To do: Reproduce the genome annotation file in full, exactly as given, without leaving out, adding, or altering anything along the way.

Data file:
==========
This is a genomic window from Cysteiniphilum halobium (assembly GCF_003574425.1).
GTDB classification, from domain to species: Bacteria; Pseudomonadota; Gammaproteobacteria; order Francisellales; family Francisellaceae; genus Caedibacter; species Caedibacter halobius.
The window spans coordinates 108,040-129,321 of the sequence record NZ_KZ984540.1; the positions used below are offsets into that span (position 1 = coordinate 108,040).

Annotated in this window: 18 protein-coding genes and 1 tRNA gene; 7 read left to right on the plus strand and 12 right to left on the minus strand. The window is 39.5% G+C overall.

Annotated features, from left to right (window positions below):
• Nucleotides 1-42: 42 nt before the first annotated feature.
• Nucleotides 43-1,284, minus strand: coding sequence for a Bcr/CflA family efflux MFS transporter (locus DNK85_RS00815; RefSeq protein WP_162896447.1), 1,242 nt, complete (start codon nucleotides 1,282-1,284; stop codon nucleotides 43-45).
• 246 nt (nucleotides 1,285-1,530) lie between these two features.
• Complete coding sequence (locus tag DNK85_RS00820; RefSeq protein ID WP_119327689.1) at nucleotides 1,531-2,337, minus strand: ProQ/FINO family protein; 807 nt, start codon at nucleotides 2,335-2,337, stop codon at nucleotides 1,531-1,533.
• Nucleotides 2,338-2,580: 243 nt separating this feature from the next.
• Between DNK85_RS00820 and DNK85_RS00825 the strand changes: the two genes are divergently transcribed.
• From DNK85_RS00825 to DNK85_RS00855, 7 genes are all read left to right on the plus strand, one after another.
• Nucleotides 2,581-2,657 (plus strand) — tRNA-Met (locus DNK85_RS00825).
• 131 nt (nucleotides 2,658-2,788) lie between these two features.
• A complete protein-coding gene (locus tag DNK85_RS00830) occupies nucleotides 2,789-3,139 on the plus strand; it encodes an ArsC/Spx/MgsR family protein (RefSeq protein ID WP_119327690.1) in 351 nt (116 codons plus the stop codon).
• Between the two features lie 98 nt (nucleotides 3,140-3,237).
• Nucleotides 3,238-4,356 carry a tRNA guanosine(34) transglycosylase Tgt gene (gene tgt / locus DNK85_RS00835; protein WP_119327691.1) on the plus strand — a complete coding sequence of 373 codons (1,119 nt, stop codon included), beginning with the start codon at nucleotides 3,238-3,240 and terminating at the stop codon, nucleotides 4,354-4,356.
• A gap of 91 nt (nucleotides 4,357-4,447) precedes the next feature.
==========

This is a genomic window from Cysteiniphilum halobium (assembly GCF_003574425.1).
GTDB classification, from domain to species: Bacteria; Pseudomonadota; Gammaproteobacteria; order Francisellales; family Francisellaceae; genus Caedibacter; species Caedibacter halobius.
The window spans coordinates 108,040-129,321 of the sequence record NZ_KZ984540.1; the positions used below are offsets into that span (position 1 = coordinate 108,040).

Annotated in this window: 18 protein-coding genes and 1 tRNA gene; 7 read left to right on the plus strand and 12 right to left on the minus strand. The window is 39.5% G+C overall.

Annotated features, from left to right (window positions below):
• Nucleotides 1-42: 42 nt before the first annotated feature.
• Nucleotides 43-1,284, minus strand: coding sequence for a Bcr/CflA family efflux MFS transporter (locus DNK85_RS00815; RefSeq protein WP_162896447.1), 1,242 nt, complete (start codon nucleotides 1,282-1,284; stop codon nucleotides 43-45).
• 246 nt (nucleotides 1,285-1,530) lie between these two features.
• Complete coding sequence (locus tag DNK85_RS00820; RefSeq protein ID WP_119327689.1) at nucleotides 1,531-2,337, minus strand: ProQ/FINO family protein; 807 nt, start codon at nucleotides 2,335-2,337, stop codon at nucleotides 1,531-1,533.
• Nucleotides 2,338-2,580: 243 nt separating this feature from the next.
• Between DNK85_RS00820 and DNK85_RS00825 the strand changes: the two genes are divergently transcribed.
• From DNK85_RS00825 to DNK85_RS00855, 7 genes are all read left to right on the plus strand, one after another.
• Nucleotides 2,581-2,657 (plus strand) — tRNA-Met (locus DNK85_RS00825).
• 131 nt (nucleotides 2,658-2,788) lie between these two features.
• A complete protein-coding gene (locus tag DNK85_RS00830) occupies nucleotides 2,789-3,139 on the plus strand; it encodes an ArsC/Spx/MgsR family protein (RefSeq protein ID WP_119327690.1) in 351 nt (116 codons plus the stop codon).
• Between the two features lie 98 nt (nucleotides 3,140-3,237).
• Nucleotides 3,238-4,356 carry a tRNA guanosine(34) transglycosylase Tgt gene (gene tgt / locus DNK85_RS00835; protein WP_119327691.1) on the plus strand — a complete coding sequence of 373 codons (1,119 nt, stop codon included), beginning with the start codon at nucleotides 3,238-3,240 and terminating at the stop codon, nucleotides 4,354-4,356.
• A gap of 91 nt (nucleotides 4,357-4,447) precedes the next feature.